37. DTD Structure <!DOCTYPE BOOKLIST [ <!ELEMENT BOOKLIST (BOOK)*> ]> • A DTD starts with the root element • The root element BOOKLIST consists of zero or more BOOK elements • * : zero or more occurrences • + : one or more occurrences • ? : zero or one occurrence

  38. DTD Structure <!DOCTYPE BOOKLIST [ <!ELEMENT BOOKLIST (BOOK)*> <!ELEMENT BOOK (AUTHOR, TITLE, PUBLISHED?)> ]> • An element can have nested elements • This rule says that a BOOK element contains an AUTHOR element, a TITLE element, and an optional PUBLISHED element

  39. DTD Structure <!DOCTYPE BOOKLIST [ <!ELEMENT BOOKLIST (BOOK)*> <!ELEMENT BOOK (AUTHOR, TITLE, PUBLISHED?)> <!ELEMENT AUTHOR (FIRSTNAME, LASTNAME)> <!ELEMENT FIRSTNAME (#PCDATA)> <!ELEMENT LASTNAME (#PCDATA)> ]> • Instead of containing other elements, an element can contain actual text • #PCDATA indicates character data (e.g., a nested element) • EMPTY indicates the element has no content (e.g., no nested element) • ANY indicates that any content is permitted. No checking inside this structure (avoided whenever possible)

  40. DTD Structure • Attributes of elements are declared outside the element • The BOOK element has two attributes • The GENRE attribute is required and can have the value ‘Science’ or ‘Fiction’ • The FORMAT attribute can have the value ‘Paperback’ or ‘Hardcover’, and ‘Paperback’ is the default value • #REQUIRED is the default option <!DOCTYPE BOOKLIST [ <!ELEMENT BOOKLIST (BOOK)*> <!ELEMENT BOOK (AUTHOR,TITLE,PUBLISHED?)> <!ELEMENT AUTHOR (FIRSTNAME,LASTNAME)> <!ELEMENT FIRSTNAME (#PCDATA)> <!ELEMENT LASTNAME (#PCDATA)> <!ELEMENT TITLE (#PCDATA)> <!ELEMENT PUBLISHED (#PCDATA)> <!ATTLIST BOOK GENRE (Science|Fiction) #REQUIRED> <!ATTLIST BOOK FORMAT (Paperback|Hardcover) “Paperback”> ]> Attribute not required. Default value is “Paperback”

  41. The whole DTD <!DOCTYPE BOOKLIST [ <!ELEMENT BOOKLIST (BOOK)*> <!ELEMENT BOOK (AUTHOR,TITLE,PUBLISHED?)> <!ELEMENT AUTHOR (FIRSTNAME,LASTNAME)> <!ELEMENT FIRSTNAME (#PCDATA)> <!ELEMENT LASTNAME (#PCDATA)> <!ELEMENT TITLE (#PCDATA)> <!ELEMENT PUBLISHED (#PCDATA)> <!ATTLIST BOOK GENRE (Science|Fiction) #REQUIRED> <!ATTLIST BOOK FORMAT (Paperback|Hardcover) “Paperback”> ]>

  42. Five Possible Content Types <!ELEMENT element-name (contentType)> • Other elements • Special symbol #PCDATA, EMPTY, or ANY • A regular expression constructed from the preceding four choices • exp1, exp2, exp3: An ordered list of regular expressions • Exp*: An optional expression (zero or more occurrence) • Exp?: An optional expression (zero or one occurrences) • Exp+: A mandatory expression (one or more occurrences) • Exp1 | exp2: exp1 or exp2

  43. Element Declared Values • PCDATA: Character data that is going to be parsed by a parser <!ELEMENT TITLE (#PCDATA)> • CDATA: Character data that is not supposed to be parsed by a parser - no markup It may contain character data and/or child elements

  44. Attribute Declared Values No value must be given Attribute Content type Element <!ATTLIST Cherry flavor CDATA #IMPLIED> • It may contain arbitrary character data • Entity references are recognized and replaced &apos;1&lt;5&apos; PCDATA is not legal for attribute values ‘1<5’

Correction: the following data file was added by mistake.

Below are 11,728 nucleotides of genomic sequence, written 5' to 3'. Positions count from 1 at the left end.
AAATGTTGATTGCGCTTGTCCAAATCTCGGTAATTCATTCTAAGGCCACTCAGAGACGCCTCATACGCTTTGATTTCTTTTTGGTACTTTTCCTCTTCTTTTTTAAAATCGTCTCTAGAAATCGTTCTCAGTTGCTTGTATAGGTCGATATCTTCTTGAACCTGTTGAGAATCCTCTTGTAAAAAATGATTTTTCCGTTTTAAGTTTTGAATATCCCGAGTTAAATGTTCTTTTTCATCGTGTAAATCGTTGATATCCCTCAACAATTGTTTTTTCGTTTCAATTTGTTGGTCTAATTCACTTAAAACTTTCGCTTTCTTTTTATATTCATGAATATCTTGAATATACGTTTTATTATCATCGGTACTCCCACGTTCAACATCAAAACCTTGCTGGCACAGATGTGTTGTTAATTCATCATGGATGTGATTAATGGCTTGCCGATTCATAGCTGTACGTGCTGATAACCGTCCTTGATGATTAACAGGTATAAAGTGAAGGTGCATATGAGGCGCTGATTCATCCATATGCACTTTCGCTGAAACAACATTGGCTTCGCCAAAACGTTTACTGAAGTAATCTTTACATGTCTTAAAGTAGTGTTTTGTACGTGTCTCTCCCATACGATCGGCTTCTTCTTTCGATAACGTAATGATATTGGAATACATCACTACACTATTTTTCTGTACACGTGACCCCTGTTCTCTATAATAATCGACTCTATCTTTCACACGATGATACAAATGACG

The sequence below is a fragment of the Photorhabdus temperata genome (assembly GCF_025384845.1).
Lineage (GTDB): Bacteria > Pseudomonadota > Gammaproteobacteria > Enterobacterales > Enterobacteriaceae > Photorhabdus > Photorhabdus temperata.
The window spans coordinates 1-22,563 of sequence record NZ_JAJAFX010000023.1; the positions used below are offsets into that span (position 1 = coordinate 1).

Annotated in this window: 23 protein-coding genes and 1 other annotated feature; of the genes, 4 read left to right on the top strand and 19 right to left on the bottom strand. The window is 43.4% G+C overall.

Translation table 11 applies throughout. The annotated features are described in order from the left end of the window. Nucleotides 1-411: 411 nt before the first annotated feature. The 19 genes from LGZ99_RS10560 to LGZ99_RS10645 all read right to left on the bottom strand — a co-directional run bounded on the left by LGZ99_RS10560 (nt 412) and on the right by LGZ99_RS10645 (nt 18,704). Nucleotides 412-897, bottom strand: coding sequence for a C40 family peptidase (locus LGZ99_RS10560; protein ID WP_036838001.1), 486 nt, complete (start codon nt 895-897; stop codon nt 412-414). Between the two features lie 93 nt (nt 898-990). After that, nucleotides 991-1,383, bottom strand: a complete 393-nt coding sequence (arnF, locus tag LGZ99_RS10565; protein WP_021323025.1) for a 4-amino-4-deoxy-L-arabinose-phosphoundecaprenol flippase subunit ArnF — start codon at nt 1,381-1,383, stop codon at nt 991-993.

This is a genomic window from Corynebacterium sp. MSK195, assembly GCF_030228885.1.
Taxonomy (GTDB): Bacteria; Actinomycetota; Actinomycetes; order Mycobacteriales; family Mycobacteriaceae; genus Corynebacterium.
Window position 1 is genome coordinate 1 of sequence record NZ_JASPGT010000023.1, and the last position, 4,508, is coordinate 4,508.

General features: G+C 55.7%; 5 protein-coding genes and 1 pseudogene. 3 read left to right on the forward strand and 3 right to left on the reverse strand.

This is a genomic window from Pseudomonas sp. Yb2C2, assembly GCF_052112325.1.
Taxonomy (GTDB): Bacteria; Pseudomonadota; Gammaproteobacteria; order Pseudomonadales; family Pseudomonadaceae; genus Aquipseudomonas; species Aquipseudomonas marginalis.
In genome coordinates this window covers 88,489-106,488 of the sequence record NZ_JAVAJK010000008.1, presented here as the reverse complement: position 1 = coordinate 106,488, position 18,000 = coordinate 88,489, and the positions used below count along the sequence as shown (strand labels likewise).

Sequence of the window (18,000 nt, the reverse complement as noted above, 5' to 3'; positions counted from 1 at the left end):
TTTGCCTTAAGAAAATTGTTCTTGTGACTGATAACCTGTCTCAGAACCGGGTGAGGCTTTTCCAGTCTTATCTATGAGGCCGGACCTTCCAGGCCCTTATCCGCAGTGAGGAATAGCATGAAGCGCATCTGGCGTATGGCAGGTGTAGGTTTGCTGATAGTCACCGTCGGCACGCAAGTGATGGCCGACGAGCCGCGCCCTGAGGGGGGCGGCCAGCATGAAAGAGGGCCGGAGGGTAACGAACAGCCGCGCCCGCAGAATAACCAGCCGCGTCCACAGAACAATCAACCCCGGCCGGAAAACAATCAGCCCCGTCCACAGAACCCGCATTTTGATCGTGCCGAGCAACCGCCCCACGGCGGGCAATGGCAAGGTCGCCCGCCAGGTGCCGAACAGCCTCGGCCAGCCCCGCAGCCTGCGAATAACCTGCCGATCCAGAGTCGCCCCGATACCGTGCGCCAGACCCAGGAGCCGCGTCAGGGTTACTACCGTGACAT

45. DTD – An Example <?xml version='1.0'?> <!ELEMENT Basket (Cherry+, (Apple | Orange)*) > <!ELEMENT Cherry EMPTY> <!ATTLIST Cherry flavor CDATA #REQUIRED> <!ELEMENT Apple EMPTY> <!ATTLIST Apple color CDATA #REQUIRED> <!ELEMENT Orange EMPTY> <!ATTLIST Orange location ‘Florida’> Element has no content Apple’s color is required. Cherry should go first. <Basket> <Cherry flavor=‘good’/> <Apple color=‘red’/> <Apple color=‘green’/> </Basket> <Basket> <Apple/> <Cherry flavor=‘good’/> <Orange/> </Basket>

  46. DTD – Well-Formed and Valid <?xml version='1.0'?> <!ELEMENT Basket (Cherry+)> <!ELEMENT Cherry EMPTY> <!ATTLIST Cherry flavor CDATA #REQUIRED> Not Well-Formed <basket> <Cherry flavor=good> </Basket> Well-Formed but Invalid <Job> <Location>Home</Location> </Job> Well-Formed and Valid <Basket> <Cherry flavor=‘good’> </Basket>

  47. Wrapping If the DTD is to be included in the XML source file, it should be wrapped in a DOCTYPE definition <?xml version='1.0'?> <!DOCTYPE Basket [ <!ELEMENT Basket (Cherry+)> <!ELEMENT Cherry EMPTY> <!ATTLIST Cherry flavor CDATA #REQUIRED> ]> <Basket> <Cherry flavor=‘good’> </Basket>

  48. XML and DTDs • More and more standardized (domain-specific) DTDs will be developed • MathML (Mathematical Markup Language) • Chemical Markup Language • Enable seamless data exchange among heterogeneous sources • Sophisticated query languages for XML are available: • Xquery • XPath

  49. Lecture Overview • Internet Concepts • Web data formats • HTML, XML, DTDs • Three-tier architectures • The presentation layer • HTML forms; HTTP Get and POST, URL encoding; Javascript; Stylesheets. XSLT • The middle tier • CGI, application servers, Servlets, JavaServerPages, passing arguments, maintaining state (cookies)

  50. Three-Tier Architecture • Implements business logic (implements complex actions, maintains state between different steps of a workflow • Accesses different data management systems • Primary interface to the user • Needs to adapt to different display devices (PC, PDA, cell phone, voice access?) • One or more standard database management systems Data management tier Middle tier Presentation tier Client (Web Browser) Database Application Logic . . . Network Network Client (Web Browser)